Comparing Dog Walking Harness to a Collar




A dog walking harness is a simple yet effective tool that you can use for training purposes as well as when taking your dog for his regular daily walk.

If you are considering choosing a dog harness over the traditional collar and leash combo, there are many considerations to keep in mind.

What breed and size is your dog? Does your dog tend to pull? What are the benefits of using one product over the other?

While both collars and harnesses are meant to keep a dog under control and abide to local leash laws, it is also true that they both work differently and some dogs may benefit more with one versus the other.

Using a Collar and Leash

There are many different types of dog collars on the market and many different materials are used to make them. The most common type is the buckle collar which is often made of cloth, nylon or leather.

The collar goes around the dog's neck and its main purpose is to control the dog. However, the collar is also useful for displaying identification tags and medical information. Some collars are also considered fashion accessories.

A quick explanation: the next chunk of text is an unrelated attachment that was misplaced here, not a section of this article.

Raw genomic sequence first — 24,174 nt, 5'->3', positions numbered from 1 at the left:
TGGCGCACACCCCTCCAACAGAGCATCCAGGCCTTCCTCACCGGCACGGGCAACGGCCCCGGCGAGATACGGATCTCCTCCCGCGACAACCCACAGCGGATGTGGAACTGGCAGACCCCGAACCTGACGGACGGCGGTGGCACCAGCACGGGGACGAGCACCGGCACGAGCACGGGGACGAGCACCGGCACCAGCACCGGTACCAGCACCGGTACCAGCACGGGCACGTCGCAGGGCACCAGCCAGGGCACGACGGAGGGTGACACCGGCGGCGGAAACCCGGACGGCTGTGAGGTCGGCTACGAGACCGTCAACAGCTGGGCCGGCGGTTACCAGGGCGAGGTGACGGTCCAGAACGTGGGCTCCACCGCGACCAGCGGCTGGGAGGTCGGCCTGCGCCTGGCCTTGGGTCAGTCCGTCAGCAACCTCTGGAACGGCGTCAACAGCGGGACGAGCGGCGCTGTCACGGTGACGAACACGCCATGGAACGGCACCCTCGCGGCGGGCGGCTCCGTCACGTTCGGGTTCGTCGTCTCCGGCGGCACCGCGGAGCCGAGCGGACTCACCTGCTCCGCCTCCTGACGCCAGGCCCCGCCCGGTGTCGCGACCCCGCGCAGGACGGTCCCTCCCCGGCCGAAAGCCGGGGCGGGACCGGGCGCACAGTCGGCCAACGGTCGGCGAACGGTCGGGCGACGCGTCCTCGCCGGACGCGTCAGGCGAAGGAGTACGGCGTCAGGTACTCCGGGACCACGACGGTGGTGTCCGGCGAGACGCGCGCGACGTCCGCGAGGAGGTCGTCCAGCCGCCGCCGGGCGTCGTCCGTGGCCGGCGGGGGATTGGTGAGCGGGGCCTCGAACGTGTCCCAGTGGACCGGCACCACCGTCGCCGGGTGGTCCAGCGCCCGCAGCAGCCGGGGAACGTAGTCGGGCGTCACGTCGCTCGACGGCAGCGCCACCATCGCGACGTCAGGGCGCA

Dog Walking Harness

Following are some pros and cons of using a collar and leash:

Pros of Using Collar and Leash Combo

  1. Easy to find, available in most pet stores and affordable
  2. Identification tags, medical tags and proof of vaccination tags can be easily attached to the collar
  3. Collars are quite straightforward and easy to wear
  4. Some collars are meant to embellish the dog
  5. Some collars are made in such a way to prevent dogs from slipping out of them
  6. Some collars are made in such a way to reduce pulling

Cons of Using a Collar and Leash Combo

  1. Collars may cause damage to the trachea of certain breeds
  2. When misused, a collar can be uncomfortable, painful and may even cause a serious injury
  3. Some collars cause coughing and gagging when the dog pulls
  4. Dogs with slim necks are capable of slipping out of certain collars
  5. Some dogs may react with fear and escalated aggression when forced to wear a collar

Using a Dog Harness and Leash

A harness, unlike a collar, wraps around the dog's body with straps encircling the neck, in front of the shoulders and behind the front legs. When worn correctly, a harness makes it more difficult for the dog to slip out.